We can definitely see that Peter LOVED-LOVED-LOVED Jesus in a very beautiful, radical way. He had tremendous trust and faith in the Lord. It’s enviable, actually. It’s a crazy kind of love. I think it’s awesome!
Did Peter’s excitement mean that he was justified in jumping out of boats and chasing after the very guards who were looking to arrest him? In some way, maybe. I personally think that a little more thinking on his part couldn’t have hurt, yet it’s undeniable that he set an example for us all.
How Can We Show Our Impulse of Excitement?
Now, I don’t mean to disrespect Peter. Not at all. In fact, I truly admire his dedication to Jesus and his heart to spread the Gospel. He was indeed a passionate man. But, he was also impulsive, sometimes in not-so-good ways, ways that wouldn’t go over well with most folks today.
It’s obvious we live in a culture that is quite different from what the disciples knew. Impulse control wasn’t always the common rule of behavior back then, so perhaps we can forgive Peter for being a bit ADHD-like. In today’s world, though, staying in control is very important and quite expected everywhere we go, from restaurants to theaters to classrooms and even church. Not to mention that we are also told that self-control is a fruit of the Holy Spirit. Self-control equals rational thinking and wisdom. But, it can also sometimes hold you back from all God has for you.
This is what I think Peter got incredibly right. Because of his impulse, he wasn’t afraid to express his deep love and commitment to Jesus. He didn’t care who saw it or what they thought of it. In fact, after Jesus had ascended into heaven, Peter was often threatened to stop publicly preaching about the cross or else risk imprisonment. Yet, every day, despite the threats, he always went back. Nothing and no one were going to stop him from sharing the Gospel, and he didn’t care what anyone thought of it.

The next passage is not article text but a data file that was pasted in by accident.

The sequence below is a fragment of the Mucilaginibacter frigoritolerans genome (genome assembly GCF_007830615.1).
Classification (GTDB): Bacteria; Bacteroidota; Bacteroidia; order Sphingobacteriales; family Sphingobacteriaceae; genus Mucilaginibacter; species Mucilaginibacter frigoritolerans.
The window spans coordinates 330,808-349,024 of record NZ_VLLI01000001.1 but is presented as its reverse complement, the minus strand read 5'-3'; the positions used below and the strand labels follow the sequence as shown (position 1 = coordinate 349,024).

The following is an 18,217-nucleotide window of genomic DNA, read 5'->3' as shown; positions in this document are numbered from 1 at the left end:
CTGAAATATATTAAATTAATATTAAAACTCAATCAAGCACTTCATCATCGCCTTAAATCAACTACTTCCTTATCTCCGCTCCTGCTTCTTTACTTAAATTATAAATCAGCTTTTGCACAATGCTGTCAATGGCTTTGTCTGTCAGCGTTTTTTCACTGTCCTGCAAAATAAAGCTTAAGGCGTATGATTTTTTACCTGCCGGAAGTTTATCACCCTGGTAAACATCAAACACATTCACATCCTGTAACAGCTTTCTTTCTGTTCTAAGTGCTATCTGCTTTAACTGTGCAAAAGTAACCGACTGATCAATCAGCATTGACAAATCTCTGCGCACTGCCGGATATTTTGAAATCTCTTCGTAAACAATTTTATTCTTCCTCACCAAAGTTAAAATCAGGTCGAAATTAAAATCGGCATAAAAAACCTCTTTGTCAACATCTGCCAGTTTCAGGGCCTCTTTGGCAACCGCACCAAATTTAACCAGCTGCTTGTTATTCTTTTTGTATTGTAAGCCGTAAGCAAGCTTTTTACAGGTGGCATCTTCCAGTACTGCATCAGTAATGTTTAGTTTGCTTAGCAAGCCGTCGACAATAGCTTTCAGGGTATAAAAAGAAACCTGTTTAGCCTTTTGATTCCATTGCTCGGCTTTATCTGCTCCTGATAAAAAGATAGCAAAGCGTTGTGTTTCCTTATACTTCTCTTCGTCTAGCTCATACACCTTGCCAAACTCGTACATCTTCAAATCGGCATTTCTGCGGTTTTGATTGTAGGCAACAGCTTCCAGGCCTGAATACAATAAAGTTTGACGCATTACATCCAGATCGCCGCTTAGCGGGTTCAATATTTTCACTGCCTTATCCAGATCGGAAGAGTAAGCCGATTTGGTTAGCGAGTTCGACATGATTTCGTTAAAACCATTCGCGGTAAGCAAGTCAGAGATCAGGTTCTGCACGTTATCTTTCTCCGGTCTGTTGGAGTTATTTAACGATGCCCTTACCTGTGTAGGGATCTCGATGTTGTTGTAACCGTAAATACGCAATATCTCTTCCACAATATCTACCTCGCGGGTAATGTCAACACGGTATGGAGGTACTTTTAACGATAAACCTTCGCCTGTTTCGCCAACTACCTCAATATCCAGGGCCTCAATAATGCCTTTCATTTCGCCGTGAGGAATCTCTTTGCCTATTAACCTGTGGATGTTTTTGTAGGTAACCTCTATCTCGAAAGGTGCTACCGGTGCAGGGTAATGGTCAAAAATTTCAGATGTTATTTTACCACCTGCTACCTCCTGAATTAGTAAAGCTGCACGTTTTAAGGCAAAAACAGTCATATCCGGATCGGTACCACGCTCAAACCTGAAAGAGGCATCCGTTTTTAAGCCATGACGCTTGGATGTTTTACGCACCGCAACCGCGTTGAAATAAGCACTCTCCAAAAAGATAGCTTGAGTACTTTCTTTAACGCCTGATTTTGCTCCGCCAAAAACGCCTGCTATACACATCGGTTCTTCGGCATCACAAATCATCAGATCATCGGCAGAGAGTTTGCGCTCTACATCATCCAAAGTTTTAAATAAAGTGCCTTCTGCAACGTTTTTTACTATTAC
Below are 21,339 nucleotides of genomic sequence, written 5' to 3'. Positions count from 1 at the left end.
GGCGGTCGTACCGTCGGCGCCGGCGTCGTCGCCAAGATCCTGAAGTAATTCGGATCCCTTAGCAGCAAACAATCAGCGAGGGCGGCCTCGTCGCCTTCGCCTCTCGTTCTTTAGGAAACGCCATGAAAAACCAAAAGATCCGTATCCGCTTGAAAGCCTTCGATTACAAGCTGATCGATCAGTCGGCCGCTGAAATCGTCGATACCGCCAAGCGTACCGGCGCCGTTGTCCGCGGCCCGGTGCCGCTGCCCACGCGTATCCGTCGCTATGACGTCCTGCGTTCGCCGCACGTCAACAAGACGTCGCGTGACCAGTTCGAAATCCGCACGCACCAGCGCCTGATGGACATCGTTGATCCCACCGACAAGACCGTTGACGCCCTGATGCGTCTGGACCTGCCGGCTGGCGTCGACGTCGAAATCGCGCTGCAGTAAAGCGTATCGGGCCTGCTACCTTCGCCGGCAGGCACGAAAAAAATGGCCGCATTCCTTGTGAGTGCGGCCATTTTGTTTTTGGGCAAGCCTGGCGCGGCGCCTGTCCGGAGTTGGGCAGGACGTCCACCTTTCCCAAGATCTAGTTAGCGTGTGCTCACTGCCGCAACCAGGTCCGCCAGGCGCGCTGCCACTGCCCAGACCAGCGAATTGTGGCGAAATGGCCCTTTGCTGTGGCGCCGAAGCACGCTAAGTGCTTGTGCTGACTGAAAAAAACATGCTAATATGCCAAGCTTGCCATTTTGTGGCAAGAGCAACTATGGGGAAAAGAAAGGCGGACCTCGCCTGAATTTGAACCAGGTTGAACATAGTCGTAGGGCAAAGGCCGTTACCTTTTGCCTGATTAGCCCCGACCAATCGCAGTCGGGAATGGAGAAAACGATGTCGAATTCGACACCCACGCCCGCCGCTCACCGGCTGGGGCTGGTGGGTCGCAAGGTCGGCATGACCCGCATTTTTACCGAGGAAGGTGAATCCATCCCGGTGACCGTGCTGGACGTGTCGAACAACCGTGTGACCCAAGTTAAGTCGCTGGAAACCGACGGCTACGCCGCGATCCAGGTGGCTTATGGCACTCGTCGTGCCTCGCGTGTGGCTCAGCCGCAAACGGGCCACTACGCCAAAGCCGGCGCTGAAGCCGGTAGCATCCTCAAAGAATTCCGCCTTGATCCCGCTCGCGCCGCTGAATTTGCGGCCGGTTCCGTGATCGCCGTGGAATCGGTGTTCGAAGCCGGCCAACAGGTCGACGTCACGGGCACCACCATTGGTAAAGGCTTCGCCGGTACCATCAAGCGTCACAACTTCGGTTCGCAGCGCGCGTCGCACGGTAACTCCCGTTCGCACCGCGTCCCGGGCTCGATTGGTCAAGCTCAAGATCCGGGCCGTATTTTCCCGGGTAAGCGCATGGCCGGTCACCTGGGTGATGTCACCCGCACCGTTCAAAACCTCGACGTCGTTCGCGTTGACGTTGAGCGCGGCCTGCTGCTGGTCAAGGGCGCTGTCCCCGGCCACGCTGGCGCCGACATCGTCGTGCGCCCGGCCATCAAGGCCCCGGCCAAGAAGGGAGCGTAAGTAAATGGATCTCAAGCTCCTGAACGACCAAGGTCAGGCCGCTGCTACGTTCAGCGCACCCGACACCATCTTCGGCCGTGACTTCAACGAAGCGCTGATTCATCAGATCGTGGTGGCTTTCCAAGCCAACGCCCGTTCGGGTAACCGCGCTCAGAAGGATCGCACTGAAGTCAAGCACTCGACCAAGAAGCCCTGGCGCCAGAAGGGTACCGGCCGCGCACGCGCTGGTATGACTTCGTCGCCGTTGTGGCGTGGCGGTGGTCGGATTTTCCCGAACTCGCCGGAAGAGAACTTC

So, I challenge you to ask yourself how much you’re like Peter. Do you often share the same excitement and faith that Peter had? Would you jump out of a boat to get to Jesus? Are you comfortable openly sharing your faith at any time? Or do you hide it because you’re afraid of what others will think, or that you might get in trouble? What can you do to fight your anxiety so you can share your own radical love for Jesus and lead others to His saving grace?
3 Ways to Share the Love
If you don’t know where to begin in becoming an impulsive boat jumper, here are three simple actions to get you started:
Dive into the Word. When you needed to buy a car or appliance, how did you find out which one to get? You did your research, right? The Bible is our reference guide to learn all about who God is and why Jesus died for us. It’s the absolute best way to fall in love with Him and get to know Him better. When you know what His promises to you are and learn to trust in Him, your faith will grow into something you can’t hide…and you won’t want to.
Pray. Spending regular time with the Lord in quiet prayer and meditation is an essential part of growing closer to God. In prayer, we learn how to express ourselves in meaningful ways and be receptive to His gentle encouragement. It is here that we can take all our anxieties and worries to Him and leave them at His feet. Ironically, it’s in 1 Peter 5:7 where we learn that we should cast all our cares on Him, “for He cares for you.” Who knows this better than Peter?
Fellowship. You can’t share your fire and love for Jesus if you stay at home all the time. The Lord tells us that we need to fellowship with others who are a part of Christ. Attend church every week, participate in small groups, gather with other Christians you know over lunch or dinner. Be in fellowship. Socialize. You’ll see that as you do more of this and regularly surround yourself with other believers, your worries will fade and strength of your faith will grow. You’ll feel reassured as you realize you are accepted and loved just as you are, which will give you the confidence to share your faith no matter where you are.
Peter may have had impulse issues, perhaps he could have even been medically diagnosed ADHD. That’s not important. What is important is his outward, unabashed expression of love for Jesus. No fear. No thinking. Nothing holding him back from the God he loved. Not even gravity. I admire that.
What a better world we would all live in if there were more boat jumpers.
It’s not always easy to share our faith or show our commitment to God with others. For some people, it can be quite stressful. Have you had trouble showing others your faith in Christ Jesus? Does it cause you to feel anxious just thinking about it? How did you overcome your fears so you could share your love in excited, perhaps even impulsive, ways? How can we all become better boat jumpers? Come share your comments with us. We’d love to hear from you!
We can learn more from Peter, like when a Gentile, Roman centurion soldier unexpectedly invited him to dinner. Though it was considered taboo, Peter accepted the invitation after a prompting from the Lord. Here’s what happened next.